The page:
A mighty confusing psychological thriller, The Girl on the Train partly suffers by overdoing the signaling of time frames on the screen. It takes ages to figure out just what is going on and by then you can’t help thinking it is all too hard.
Devastated by her recent divorce, Rachel (Emily Blunt) spends her daily rail commute daydreaming about the seemingly perfect couple that live in a house that her train passes every day. That is until one morning she sees something happen there that shocks her and she subsequently becomes entangled in a mystery. Rachel used to be married to Tom (Justin Theroux), but try as they did she couldn’t conceive a child. He has since moved on and lives with his new wife, Anna (Rebecca Ferguson), and their baby in the home he and Rachel used to share. Rachel, in turn, has taken to the bottle in a big way and her life has spiraled out of control. She still obsesses over her broken marriage.
To distract herself from a life that’s grown so aimless, Rachel develops an obsession with the occupants of another house on her train route, a few doors down from where she used to live. There, blissfully unaware that a stranger is longingly watching them, Megan (Haley Bennett) and Scott (Luke Evans) go about their business. Rachel catches daily glimpses of the stunning Megan and handsome Scott, only Rachel’s fantasy is hardly the reality. As Rachel’s self destructive ways gather pace, she and the two women and two men’s lives intersect and collide with shocking consequences.
The Girl on the Train is based upon the best selling novel by former journalist Paula Hawkins. After its publication in January 2015, the book became one of the fastest-selling novels in history, with more than 15 million copies sold globally. In its first week it landed in the top spot of The New York Times Best Sellers’ List and it remained on the list for more than a year.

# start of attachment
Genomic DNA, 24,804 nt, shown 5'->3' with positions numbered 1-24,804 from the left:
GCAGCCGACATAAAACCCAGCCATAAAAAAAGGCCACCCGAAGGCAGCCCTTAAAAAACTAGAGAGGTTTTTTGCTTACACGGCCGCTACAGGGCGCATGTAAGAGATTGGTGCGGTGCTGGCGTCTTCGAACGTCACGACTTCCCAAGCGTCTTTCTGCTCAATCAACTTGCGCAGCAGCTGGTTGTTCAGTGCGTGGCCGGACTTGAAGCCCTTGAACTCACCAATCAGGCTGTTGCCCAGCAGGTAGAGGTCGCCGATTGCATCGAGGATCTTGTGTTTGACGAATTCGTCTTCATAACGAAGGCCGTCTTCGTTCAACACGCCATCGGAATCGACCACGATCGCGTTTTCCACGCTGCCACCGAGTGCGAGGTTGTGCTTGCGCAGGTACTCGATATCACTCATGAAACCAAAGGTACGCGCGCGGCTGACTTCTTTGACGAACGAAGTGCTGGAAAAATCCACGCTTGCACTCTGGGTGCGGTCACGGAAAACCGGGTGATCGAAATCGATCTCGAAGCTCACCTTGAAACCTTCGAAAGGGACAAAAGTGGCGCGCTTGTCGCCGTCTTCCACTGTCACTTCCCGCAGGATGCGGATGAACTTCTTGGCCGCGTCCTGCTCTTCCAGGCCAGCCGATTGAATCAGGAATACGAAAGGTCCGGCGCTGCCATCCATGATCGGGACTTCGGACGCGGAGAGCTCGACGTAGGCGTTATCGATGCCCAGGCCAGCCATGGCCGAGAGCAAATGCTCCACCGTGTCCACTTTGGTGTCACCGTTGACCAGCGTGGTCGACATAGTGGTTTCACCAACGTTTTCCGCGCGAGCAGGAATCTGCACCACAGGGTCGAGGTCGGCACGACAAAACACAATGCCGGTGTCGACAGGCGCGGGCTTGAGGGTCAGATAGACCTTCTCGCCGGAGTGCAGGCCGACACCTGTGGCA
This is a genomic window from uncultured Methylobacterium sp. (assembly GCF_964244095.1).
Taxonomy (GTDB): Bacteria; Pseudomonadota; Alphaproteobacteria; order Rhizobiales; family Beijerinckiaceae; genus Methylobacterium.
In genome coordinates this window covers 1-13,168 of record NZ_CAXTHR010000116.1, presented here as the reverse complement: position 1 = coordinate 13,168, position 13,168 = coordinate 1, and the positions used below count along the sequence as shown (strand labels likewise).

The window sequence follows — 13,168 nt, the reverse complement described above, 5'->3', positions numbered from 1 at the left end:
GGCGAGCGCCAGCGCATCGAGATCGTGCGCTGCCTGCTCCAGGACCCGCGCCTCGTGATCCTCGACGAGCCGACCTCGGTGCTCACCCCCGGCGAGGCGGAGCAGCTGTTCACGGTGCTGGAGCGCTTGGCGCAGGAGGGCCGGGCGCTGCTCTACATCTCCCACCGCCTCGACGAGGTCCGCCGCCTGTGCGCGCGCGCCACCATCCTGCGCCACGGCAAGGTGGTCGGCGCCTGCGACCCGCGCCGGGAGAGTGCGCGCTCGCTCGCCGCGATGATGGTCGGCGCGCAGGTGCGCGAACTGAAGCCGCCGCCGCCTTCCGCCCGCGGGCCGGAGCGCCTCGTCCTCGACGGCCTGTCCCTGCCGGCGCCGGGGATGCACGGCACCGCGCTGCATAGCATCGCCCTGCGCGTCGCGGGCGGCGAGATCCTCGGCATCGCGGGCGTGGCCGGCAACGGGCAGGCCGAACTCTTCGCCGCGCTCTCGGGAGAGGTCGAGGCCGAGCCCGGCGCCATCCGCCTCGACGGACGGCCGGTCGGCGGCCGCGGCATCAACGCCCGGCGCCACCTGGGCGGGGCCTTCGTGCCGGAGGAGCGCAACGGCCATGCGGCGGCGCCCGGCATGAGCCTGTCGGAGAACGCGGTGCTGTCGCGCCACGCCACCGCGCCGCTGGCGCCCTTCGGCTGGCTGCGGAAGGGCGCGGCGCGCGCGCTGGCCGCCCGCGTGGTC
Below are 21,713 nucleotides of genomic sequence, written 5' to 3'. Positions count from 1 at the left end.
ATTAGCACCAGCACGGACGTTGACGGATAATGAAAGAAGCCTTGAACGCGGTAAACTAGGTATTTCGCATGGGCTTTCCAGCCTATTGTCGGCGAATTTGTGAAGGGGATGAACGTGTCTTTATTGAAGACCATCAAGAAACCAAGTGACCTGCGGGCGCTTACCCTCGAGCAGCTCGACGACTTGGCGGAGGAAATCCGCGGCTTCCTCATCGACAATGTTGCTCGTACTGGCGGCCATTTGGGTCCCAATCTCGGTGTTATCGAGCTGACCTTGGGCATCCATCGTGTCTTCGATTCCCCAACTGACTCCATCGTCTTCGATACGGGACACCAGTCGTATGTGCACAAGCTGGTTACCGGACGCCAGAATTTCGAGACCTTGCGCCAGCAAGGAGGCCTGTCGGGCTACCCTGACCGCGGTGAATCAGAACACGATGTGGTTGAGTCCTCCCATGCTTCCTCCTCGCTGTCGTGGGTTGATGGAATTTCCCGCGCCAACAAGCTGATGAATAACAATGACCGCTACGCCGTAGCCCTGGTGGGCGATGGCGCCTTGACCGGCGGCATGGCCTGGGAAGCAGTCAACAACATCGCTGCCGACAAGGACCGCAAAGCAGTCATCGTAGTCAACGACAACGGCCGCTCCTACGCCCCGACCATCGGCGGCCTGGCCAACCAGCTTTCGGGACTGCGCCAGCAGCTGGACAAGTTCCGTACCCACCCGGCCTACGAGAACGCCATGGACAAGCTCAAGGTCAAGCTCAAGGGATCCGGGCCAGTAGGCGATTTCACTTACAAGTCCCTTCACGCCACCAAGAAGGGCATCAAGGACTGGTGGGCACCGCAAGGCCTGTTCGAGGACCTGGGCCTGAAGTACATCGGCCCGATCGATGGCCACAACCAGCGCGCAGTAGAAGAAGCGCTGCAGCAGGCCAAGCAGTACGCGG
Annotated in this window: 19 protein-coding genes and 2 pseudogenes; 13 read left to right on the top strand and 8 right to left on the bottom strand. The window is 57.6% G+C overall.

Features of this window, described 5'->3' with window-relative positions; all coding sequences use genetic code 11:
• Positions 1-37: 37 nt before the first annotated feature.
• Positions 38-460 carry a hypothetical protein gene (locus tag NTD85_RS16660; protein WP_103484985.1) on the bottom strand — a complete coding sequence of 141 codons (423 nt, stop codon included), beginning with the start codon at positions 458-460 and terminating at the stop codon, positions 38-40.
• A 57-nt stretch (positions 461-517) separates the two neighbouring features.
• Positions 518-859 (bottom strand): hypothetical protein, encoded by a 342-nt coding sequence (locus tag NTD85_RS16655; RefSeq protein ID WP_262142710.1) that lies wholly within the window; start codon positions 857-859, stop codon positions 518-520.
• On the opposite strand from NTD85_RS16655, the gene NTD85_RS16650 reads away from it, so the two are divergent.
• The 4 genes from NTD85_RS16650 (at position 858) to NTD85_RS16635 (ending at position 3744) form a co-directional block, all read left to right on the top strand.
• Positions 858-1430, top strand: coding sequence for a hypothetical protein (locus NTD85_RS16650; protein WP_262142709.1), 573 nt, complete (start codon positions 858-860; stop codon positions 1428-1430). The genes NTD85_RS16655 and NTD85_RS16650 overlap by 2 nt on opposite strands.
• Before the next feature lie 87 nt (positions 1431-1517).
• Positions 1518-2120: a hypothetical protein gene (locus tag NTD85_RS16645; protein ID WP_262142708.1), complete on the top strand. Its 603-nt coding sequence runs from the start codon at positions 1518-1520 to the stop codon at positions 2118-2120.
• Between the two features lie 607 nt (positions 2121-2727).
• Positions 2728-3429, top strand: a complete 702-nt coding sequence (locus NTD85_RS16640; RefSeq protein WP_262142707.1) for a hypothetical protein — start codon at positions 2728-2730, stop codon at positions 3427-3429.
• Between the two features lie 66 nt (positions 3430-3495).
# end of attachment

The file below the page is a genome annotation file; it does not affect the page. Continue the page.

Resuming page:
The inspiration was Hawkins’ daily experiences on the commuter rail through London. “There was one particular route where the train was always breaking down. I would sit and look into these apartment blocks and you could see right into someone’s living room,” she says. “I was always hoping I’d see something interesting, although I never did. But it started my imagination going and that’s where the germ of the story came from.” Her book has been turned into a screenplay by Erin Cressida Wilson (Secretary).
I’m afraid that I thought The Girl on the Train went all over the shop before it got down to the nitty gritty and by then I had all but lost interest. The premise was a decent one, but its execution as a film was flawed. I am not convinced the direction from Tate Taylor (The Help) was tight enough.
At times the movie crossed the line into melodrama and not all the performances were compelling. To me it had a telemovie feel, rather than that of a big screen release.
Also featuring Allison Janney as a detective, The Girl on the Train raised questions in my mind about what could have been rather than what was. It scores a 5½ to 6 out of 10.
Director: Tate Taylor
Cast: Allison Janney, Haley Bennett, Luke Evans, Laura Prepon, Emily Blunt, Justin Theroux, Lisa Kudrow
Release Date: 6 October 2016
Rating: MA 15+
David Edwards is the editor of The Blurb and a contributor on film and television